(Version reviewed: 1.0)
LePou site is down, see bottom of page for download links
KVR product details
These plugins are about ten years old, they have had several revisions but they have not been updated in a few years yet they still keep up with the market. These are not only some the best freeware amp sims out there but even after so many years they still out perform many paid plugins. Not all of the LePou plugins made the 64-bit update cut. The Solo remains in 32-bit exile.
The Hybrit was one of Alain Poulin’s first creations. As mentioned, it’s had a few overhauls and improvements since it’s inception. A common misconception with the Hybrit is that it was modeled after a specific Marshall amp. I have seen many mentions of the plugin with users stating it’s an 800 or JMP etc. The actual idea here was two Marshall amps in a sort of Franken-brit type deal.
One of the things the LePou/Poulin sims all have updated over the years has been the GUI. The Hybrit’s graphics and aesthetics are really crisp. The looks hold up and don’t look the least bit dated even with the next generation sims coming out. The layout is all there and easy to navigate. The control values and the countless ways you can alter the tones from the Hybrit make it a versatile beast.
The controls and their values are unique in that you have two channels but there’s a way to blend the two channels and adjust the mix between the two. What you get with all these options is a metric ton of tone possibilities that range from clean to blistering hi-gain.
The transitions between effective tones just require some patience and a good ear for what you are trying to achieve. Generally with any Marshall amp or amp sim, you want to watch your treble and presence controls and how much you dial in. The Hybrit has miles of highs so dial it to where you like it but be prepared to be adjusting it a lot as you roll through impulses.
The Hybrit is really great at being a chameleon type amp sim. What I mean by that is that there are amps and amp sims in the world today that can be tweaked to sound similar to sound like other amps and no I don’t mean modeling amps. In this case the Hybrit manages to sound like a whole bunch of different Marshall amps.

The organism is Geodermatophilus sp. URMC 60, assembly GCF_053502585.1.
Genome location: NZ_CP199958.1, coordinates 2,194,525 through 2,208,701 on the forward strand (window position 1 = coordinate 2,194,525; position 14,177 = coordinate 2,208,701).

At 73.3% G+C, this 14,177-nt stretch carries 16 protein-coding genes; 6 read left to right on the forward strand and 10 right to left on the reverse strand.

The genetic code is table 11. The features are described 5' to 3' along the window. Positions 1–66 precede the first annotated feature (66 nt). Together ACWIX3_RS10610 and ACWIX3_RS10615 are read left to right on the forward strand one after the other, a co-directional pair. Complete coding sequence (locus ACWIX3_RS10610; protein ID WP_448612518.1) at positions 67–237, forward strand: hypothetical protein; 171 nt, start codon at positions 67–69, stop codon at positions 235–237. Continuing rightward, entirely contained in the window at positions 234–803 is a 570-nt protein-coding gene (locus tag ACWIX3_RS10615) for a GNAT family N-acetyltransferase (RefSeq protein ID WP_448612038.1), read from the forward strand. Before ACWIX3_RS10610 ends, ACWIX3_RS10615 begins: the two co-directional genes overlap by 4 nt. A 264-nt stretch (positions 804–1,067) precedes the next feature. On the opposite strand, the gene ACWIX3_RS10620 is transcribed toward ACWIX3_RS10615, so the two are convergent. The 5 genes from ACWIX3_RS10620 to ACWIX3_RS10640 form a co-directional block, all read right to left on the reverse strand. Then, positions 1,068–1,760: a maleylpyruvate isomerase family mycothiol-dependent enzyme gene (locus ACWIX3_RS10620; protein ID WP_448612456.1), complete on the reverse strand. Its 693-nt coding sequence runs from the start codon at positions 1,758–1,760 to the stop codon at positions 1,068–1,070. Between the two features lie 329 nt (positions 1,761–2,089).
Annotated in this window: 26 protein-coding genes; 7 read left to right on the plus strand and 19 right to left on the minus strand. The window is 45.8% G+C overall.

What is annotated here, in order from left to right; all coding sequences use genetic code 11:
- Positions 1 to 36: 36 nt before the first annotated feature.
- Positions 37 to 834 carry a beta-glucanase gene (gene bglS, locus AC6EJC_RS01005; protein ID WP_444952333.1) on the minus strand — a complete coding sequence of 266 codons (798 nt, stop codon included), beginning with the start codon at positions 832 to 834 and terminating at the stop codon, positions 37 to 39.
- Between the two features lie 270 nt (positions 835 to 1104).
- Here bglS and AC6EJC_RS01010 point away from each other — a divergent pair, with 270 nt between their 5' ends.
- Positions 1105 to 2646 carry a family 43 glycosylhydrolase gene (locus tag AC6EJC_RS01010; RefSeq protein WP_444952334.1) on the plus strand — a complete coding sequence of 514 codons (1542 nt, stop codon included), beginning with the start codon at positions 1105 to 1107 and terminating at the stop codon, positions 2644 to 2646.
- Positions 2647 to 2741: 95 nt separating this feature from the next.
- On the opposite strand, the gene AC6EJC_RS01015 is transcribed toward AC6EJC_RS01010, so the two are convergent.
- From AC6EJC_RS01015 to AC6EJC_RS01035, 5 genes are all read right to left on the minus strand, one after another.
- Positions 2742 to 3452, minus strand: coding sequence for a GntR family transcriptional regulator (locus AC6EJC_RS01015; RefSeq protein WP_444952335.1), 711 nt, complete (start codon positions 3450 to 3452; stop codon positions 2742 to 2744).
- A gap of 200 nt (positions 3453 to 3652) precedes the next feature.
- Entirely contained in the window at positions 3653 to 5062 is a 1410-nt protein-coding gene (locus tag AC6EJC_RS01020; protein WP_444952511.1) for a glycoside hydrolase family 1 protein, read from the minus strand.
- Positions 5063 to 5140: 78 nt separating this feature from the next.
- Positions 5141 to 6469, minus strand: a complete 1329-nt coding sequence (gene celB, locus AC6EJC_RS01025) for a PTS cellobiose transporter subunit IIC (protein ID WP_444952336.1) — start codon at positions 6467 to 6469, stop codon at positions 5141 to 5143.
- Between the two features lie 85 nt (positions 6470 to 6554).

I hear the JCM 800, the JMP, a Super Lead and a bit of something more modern. I was thinking maybe the AFD100 but the timelines might not make sense. It’s pretty convincing and doesn’t drop in quality to blend in either. I jammed for two hours on this plug recently and I think I covered everything from warm Skynyrd and cutting Alvin Lee type tones to searing Megadeth and even stopping off for some almost solid-state Florida Death Metal brutality.
Now, onto my favorite thing about the Hybrit. It has been one of my main weapons for lead and solos for years for one main reason and that is its ability to cut through a mix like a razor blade in a good way. No matter what I have been working on, no matter what genre or style of playing, the Hybrit has always been that amp I could reach to when nothing else was catching my ear. It cuts better than any sim I have ever used for lead guitar applications.
Boosting the Hybrit is awesome and it responded really well to a lot of tube screamer plugins. If you boost it, again, mind the amount of level and tone you are feeding in. Distorting the Hybrit with distortion, fuzz, muff and the might HM2 brought great results.
The Hybrit like all LePou / Poulin plugins requires your own impulses and impulses loader as well as pedals and processing. I tried a lot of 112, 212 and 412 options and it was a lot of fun. The Hybrit matched well with almost everything I tossed at it.
UPS / DOWNS:
For a freeware plugin to have this kind of quality is insane to me. For that same plugin to still be kicking ass and taking names for so many years is equally nuts. If you don’t have the Poulin plugins in your arsenal, you are missing out. I consider these plugins to be like amp sim royalty and they still deliver.
See more – demo of the HyBrit